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Long-time couples who’ve chosen not to live together can’t take advantage of the common-law tax provision unless they’re the birth or adopted parent of their partner’s child.Milos Jokic/iStockPhoto / Getty Images

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Financial, tax and estate planning for LGBTQ+ clients are largely similar to heterosexual clients, but there are some nuances advisors should keep in mind to ensure they’re providing specialized guidance.

“As a member of the community, it’s front and centre for me. We’re fortunate to live in a country where a lot of rights are protected, so we do have benefits,” says Stuart Gray, director of the Financial Planning Centre of Expertise at Royal Bank of Canada in Toronto. “But there are some loopholes and things that are important to draw attention to.”

For example, an important financial planning concern for transgender Canadians is the cost of gender affirmation procedures, Mr. Gray notes.

Transitioning can include a host of costly medical procedures, including top and bottom surgeries, facial feminization or masculinization, voice pitch surgery and speech therapy.

Advisors can help their clients understand where provincial government coverage for gender affirmation procedures start and stop and how to plan for medical expenses that aren’t covered – including whether they can access coverage through their employee benefits package, Mr. Gray says.

Several Canadian employers have stepped up in recent years to provide financial support for gender affirmation.

When it comes to tax planning, Bernardine Perreira, financial advisor with Perreira Wealth Advisory at Raymond James Ltd., says it’s important to ensure common-law partners are filing their taxes together.

“Should one spouse pass and they [weren’t] filing jointly, they wouldn’t be entitled to spousal [Canada Pension Plan payments] or would have to mount a really strong case,” she says.

Mr. Gray notes that filing together can allow a couple to benefit from spousal registered retirement savings plan contributions and ensure they’re maximizing their tax deductions and credits, and for older LGBTQ+ couples to benefit from income splitting between both parties.

Long-time couples who’ve chosen not to live together can’t take advantage of the common-law tax provision unless they’re the birth or adopted parent of their partner’s child, he adds.

“It’s really no different than a heterosexual couple because oftentimes they don’t file household taxes as well, but [it’s important to have] an understanding of how does the [Income] Tax Act look at your relationship and making sure you’re taking advantage of spousal or common-law opportunities,” Mr. Gray says.

It’s also key for couples to understand the legal implications of being common-law or legally married, which can impact what rights they have on separation or death, he adds.

During a 2021 webinar on tax and estate planning considerations for LGBTQ+ Canadians, Jamie Golombek, managing director, tax and estate planning at CIBC Private Wealth Management, said LGBTQ+ clients who are planning to have children should be aware of in vitro fertilization and adoption expenses that can be covered by the medical expense tax credit.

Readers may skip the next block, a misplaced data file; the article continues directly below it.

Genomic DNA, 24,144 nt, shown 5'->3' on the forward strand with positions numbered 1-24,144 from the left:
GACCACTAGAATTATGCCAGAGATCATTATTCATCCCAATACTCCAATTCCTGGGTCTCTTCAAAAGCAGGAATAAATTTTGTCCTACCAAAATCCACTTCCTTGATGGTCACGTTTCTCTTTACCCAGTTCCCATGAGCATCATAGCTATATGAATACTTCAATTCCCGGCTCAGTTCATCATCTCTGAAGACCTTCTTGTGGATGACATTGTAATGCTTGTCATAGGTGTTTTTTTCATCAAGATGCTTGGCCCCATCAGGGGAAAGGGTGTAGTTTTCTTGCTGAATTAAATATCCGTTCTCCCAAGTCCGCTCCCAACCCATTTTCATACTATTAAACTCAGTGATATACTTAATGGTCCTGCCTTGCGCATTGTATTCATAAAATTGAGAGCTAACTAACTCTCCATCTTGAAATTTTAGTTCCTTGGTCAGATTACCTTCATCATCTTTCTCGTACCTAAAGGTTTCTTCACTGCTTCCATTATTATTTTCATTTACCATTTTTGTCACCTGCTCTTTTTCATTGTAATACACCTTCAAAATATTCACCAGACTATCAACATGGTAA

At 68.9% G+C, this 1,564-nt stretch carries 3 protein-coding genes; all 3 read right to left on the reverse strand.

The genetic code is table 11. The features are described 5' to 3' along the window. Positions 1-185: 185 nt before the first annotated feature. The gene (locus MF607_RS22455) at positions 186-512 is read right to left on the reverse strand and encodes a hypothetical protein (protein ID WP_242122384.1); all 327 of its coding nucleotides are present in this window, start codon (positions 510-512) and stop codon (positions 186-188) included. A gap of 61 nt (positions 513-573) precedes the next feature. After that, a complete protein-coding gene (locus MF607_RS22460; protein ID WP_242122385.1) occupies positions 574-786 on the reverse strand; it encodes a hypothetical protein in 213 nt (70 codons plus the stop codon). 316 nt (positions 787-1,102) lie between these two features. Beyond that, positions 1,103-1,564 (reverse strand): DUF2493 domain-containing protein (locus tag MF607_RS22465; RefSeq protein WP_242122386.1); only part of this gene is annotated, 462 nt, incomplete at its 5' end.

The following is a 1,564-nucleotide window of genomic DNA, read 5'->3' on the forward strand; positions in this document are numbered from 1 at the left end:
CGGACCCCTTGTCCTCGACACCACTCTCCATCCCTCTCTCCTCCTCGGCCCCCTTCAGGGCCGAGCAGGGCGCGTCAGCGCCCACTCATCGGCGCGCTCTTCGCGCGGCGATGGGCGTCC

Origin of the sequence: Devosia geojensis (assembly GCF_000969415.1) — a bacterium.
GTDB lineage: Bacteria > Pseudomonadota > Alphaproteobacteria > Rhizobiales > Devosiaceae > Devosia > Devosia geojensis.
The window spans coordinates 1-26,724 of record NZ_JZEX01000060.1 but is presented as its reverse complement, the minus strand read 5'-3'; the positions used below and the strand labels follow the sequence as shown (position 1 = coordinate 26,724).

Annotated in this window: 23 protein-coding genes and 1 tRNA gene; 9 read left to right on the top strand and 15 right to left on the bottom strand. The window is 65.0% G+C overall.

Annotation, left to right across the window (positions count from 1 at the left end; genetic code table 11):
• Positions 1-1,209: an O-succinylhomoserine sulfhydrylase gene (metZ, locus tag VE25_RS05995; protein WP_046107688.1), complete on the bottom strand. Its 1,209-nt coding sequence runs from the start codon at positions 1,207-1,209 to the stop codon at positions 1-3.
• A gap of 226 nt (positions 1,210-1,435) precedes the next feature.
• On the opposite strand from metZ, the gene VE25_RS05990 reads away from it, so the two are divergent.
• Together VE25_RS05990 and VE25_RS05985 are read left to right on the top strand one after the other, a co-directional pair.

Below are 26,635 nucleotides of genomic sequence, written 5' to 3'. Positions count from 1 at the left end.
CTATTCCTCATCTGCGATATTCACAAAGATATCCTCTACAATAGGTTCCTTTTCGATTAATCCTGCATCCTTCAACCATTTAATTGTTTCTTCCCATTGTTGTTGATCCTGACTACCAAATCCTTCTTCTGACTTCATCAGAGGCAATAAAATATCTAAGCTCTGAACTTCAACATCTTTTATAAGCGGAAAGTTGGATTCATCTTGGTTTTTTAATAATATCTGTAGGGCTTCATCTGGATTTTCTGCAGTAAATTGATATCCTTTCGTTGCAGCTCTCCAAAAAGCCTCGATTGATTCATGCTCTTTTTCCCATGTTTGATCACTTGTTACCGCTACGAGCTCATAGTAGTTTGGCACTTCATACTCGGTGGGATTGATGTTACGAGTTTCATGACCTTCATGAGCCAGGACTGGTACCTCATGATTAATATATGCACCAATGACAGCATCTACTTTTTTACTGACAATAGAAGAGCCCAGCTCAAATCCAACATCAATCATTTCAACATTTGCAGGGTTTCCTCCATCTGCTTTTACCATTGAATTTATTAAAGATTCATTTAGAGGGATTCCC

These include most reproductive technologies-related costs, fees paid to an adoption agency and foreign institution, court costs and more.

When family gets involved

Furthermore, Ms. Perreira stresses the importance of ensuring LGBTQ+ clients have wills and powers of attorney for both financial affairs and personal care in place. While she notes this is important for all clients, it may be especially necessary for a common-law LGBTQ+ couple to clarify their wishes if either partner has family members who are unsupportive of their relationship.

A CIBC poll from 2021 shows only 39 per cent of the LGBTQ+ community has a written, legal will – below the Canadian average of 47 per cent.

Without these protections in place, one partner could face a challenge from their common-law spouse’s family over the right to their property or could be pushed aside and unable to participate in health-related decisions for their partner, Ms. Perreira says.

“It’s just so important to have it down on paper, especially for our community with the challenges in family situations,” she says. “Hopefully, there’s less of that today, but it still does exist.”

Sara Cohen, partner at D2Law LLP and the founder of Fertility Law Canada, says there are also estate planning implications for same-sex couples planning to conceive through surrogacy that advisors should be aware of.

Under the federal Assisted Human Reproduction Act, individuals can allow their partner to use their sperm or eggs for reproductive purposes after their death if they choose, but the person must give advanced consent in a legal document. She says if the couple’s plan is for one partner to contribute either their sperm or eggs to make embryos with support from a donor, they may want to write that consent into their will in advance.

“Plus, if you [would] want that child born after your death to succeed [you], you also have to spell that out and say, ‘I want to be a legal parent of that child even though they’re born after my death,’” she says.

She notes the issue of testamentary guardianship may come up for couples who use surrogacy for the period before they’re both deemed the legal parents of the child.

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